But how do we define a living being? In other words, what properties
must a system have for us to characterize it as living? Most typically, a living
organism exchanges matter and energy with its environment while retaining its
independence. As French scientist and philosopher Henri Laborit put it so nicely,
“a being's only reason for being is to be.”
structure that enables organisms to be independent is the cell. Its stability
is ensured by negative feedback mechanisms that give it this relative independence
with respect to its environment.
The problem is that
something as inanimate as a factory built by human hands might be regarded as
satisfying these criteria for a living cell. Hence another, essential requirement
must be added: to be regarded as living, a system must reproduce and evolve by
natural selection. In the language of evolutionary biologists, living things are
entities that replicate and that are subjected to selective pressures in their
Life thus also necessarily involves another ingredient:
chance, because random chance is the ultimate source of the variations on which
natural selection operates.
Life also implies the capacity to take information
acquired over generations and store it in memory... in other words, to retain
the useful outcomes of chance. That is what DNA does. DNA is a long molecule found
in all cell nuclei in the human body. The sequences of nucleotides in DNA contain
the information used to manufacture proteins,
which are basic building blocks of our body's cells.
The steps involved
in manufacturing a protein are fairly well known. First, DNA is transcribed into
messenger RNA (mRNA). Next, this mRNA is translated into proteins by ribosomes
and transfer RNA (tRNA) molecules outside the cell nucleus, in the cytoplasm (see
Now, certain proteins are essential for the replication of
DNA. So the question arises, if DNA cannot replicate without these proteins, what
DNA was use to make these proteins themselves? It's the molecular version of the
question of the chicken and the egg, this time applied to the origin of life itself!
To resolve this paradox, we
must consider another molecule very closely related to DNA: RNA.
A definition of living things as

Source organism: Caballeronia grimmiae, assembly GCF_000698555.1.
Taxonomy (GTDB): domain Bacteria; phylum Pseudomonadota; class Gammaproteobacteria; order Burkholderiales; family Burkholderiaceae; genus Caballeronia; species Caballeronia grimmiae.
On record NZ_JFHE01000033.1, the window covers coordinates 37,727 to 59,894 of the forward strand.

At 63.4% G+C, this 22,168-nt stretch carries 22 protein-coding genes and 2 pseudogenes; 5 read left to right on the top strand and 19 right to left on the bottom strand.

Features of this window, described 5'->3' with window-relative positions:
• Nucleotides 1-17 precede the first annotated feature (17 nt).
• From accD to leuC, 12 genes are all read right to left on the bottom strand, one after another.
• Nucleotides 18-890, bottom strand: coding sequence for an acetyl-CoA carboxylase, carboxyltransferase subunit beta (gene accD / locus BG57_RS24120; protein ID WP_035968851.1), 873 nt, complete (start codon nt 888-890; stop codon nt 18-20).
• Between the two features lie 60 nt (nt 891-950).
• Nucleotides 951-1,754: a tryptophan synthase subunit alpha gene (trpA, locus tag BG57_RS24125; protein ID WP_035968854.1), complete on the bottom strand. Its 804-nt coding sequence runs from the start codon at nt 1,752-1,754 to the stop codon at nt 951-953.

entities that replicate and that undergo selective pressure in their environment
matches the minimum definition of life proposed by many biologists, such as Richard
Note in passing that this definition does not assume that organic
matter is the only possible substrate for the development of life forms. Given
the exponential rate at which computer systems are currently developing, it would
be very ill-advised to state too categorically that a process of reproduction
and differential selection will never occur on a silicon base.
even asserts that a new kind of non-carbon-based life form already exists, in
the form of what he calls "memes".
A meme is the mental equivalent of a gene: any idea, concept, image, skill, etc.
that can be transmitted from one human brain to another, and of which some variants
spread more readily than others.
In the 1920s, two
researchers, Oparine and Haldane, independently
hypothesized that the first organic compounds were formed in a primordial soup
where chemical reactions occurred while there was still no oxygen in the atmosphere.
In 1953, Stanley Miller and Harold Urey confirmed this hypothesis
with a famous laboratory experiment showing that the basic compounds of organic
life (amino acids, sugars, and nitrogen bases) form spontaneously under conditions
similar to those on primitive Earth.
Though scientists now believe that
the conditions recreated by Miller and Urey in their experiment did not precisely
match our more recent understanding of conditions on Earth nearly 4 billion years
ago, this experiment remains an important milestone in the history of our quest
for our origins.
Proteins play many roles within the cell. Structural
proteins constitute the cell's framework, while defensive proteins
(antibodies) neutralize microbes that try to invade it and transport
proteins carry oxygen to it, and so on. Lastly, enzymes are
an especially important class of proteins that promote certain chemical reactions
within the cell.
proteins, whether they are structural proteins or enzymes, are manufactured according
to plans imposed by DNA and carried out of the cell nucleus by messenger RNA.
These two nucleic acids, DNA (deoxyribonucleic acid) and RNA (ribonucleic
acid) are long chains composed of four types of molecules called nucleotides.
Every nucleotide consists of a base, a sugar, and one or more phosphate groups.
In DNA, the bases are adenine (A), guanine (G), cytosine
(C) and thymine (T). In RNA, uracile (U) replaces the thymine.
Also, the sugar found in DNA is a deoxyribose, while the sugar in RNA is a ribose.
For a long time, RNA received little attention compared with DNA, of which
our genes are made. But since the early 1980s, RNA has been the focus of much
research, following the discover of its enzymatic
properties, which place the origins
of life in a new light.